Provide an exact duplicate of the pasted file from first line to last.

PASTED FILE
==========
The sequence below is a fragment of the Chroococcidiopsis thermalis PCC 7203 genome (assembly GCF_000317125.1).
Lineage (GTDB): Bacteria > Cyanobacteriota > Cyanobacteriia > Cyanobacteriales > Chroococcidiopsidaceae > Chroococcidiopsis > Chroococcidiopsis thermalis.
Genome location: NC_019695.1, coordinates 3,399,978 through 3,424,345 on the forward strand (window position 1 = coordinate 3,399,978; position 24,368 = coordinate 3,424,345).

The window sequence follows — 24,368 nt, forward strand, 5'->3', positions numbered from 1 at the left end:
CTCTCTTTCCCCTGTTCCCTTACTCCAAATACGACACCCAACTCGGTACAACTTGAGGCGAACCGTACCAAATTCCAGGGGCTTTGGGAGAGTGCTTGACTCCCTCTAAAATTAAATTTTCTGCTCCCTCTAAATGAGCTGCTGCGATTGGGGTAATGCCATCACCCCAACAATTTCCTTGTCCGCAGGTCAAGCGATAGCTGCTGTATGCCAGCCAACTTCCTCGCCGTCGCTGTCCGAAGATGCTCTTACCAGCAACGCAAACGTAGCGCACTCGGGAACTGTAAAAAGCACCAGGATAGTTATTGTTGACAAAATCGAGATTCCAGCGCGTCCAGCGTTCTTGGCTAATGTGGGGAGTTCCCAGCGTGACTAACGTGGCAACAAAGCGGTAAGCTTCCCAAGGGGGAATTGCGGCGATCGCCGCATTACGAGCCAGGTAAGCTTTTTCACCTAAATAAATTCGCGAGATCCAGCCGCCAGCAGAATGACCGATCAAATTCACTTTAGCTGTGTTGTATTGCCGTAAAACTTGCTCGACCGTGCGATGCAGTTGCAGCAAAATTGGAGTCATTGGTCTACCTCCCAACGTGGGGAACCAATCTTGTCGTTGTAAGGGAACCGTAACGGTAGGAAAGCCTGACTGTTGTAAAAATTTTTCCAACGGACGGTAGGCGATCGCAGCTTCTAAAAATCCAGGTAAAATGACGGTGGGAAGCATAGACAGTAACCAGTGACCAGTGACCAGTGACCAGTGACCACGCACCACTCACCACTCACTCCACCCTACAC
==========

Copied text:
The sequence below is a fragment of the Chroococcidiopsis thermalis PCC 7203 genome (assembly GCF_000317125.1).
Lineage (GTDB): Bacteria > Cyanobacteriota > Cyanobacteriia > Cyanobacteriales > Chroococcidiopsidaceae > Chroococcidiopsis > Chroococcidiopsis thermalis.
Genome location: NC_019695.1, coordinates 3,399,978 through 3,424,345 on the forward strand (window position 1 = coordinate 3,399,978; position 24,368 = coordinate 3,424,345).

The window sequence follows — 24,368 nt, forward strand, 5'->3', positions numbered from 1 at the left end:
CTCTCTTTCCCCTGTTCCCTTACTCCAAATACGACACCCAACTCGGTACAACTTGAGGCGAACCGTACCAAATTCCAGGGGCTTTGGGAGAGTGCTTGACTCCCTCTAAAATTAAATTTTCTGCTCCCTCTAAATGAGCTGCTGCGATTGGGGTAATGCCATCACCCCAACAATTTCCTTGTCCGCAGGTCAAGCGATAGCTGCTGTATGCCAGCCAACTTCCTCGCCGTCGCTGTCCGAAGATGCTCTTACCAGCAACGCAAACGTAGCGCACTCGGGAACTGTAAAAAGCACCAGGATAGTTATTGTTGACAAAATCGAGATTCCAGCGCGTCCAGCGTTCTTGGCTAATGTGGGGAGTTCCCAGCGTGACTAACGTGGCAACAAAGCGGTAAGCTTCCCAAGGGGGAATTGCGGCGATCGCCGCATTACGAGCCAGGTAAGCTTTTTCACCTAAATAAATTCGCGAGATCCAGCCGCCAGCAGAATGACCGATCAAATTCACTTTAGCTGTGTTGTATTGCCGTAAAACTTGCTCGACCGTGCGATGCAGTTGCAGCAAAATTGGAGTCATTGGTCTACCTCCCAACGTGGGGAACCAATCTTGTCGTTGTAAGGGAACCGTAACGGTAGGAAAGCCTGACTGTTGTAAAAATTTTTCCAACGGACGGTAGGCGATCGCAGCTTCTAAAAATCCAGGTAAAATGACGGTGGGAAGCATAGACAGTAACCAGTGACCAGTGACCAGTGACCAGTGACCACGCACCACTCACCACTCACTCCACCCTACAC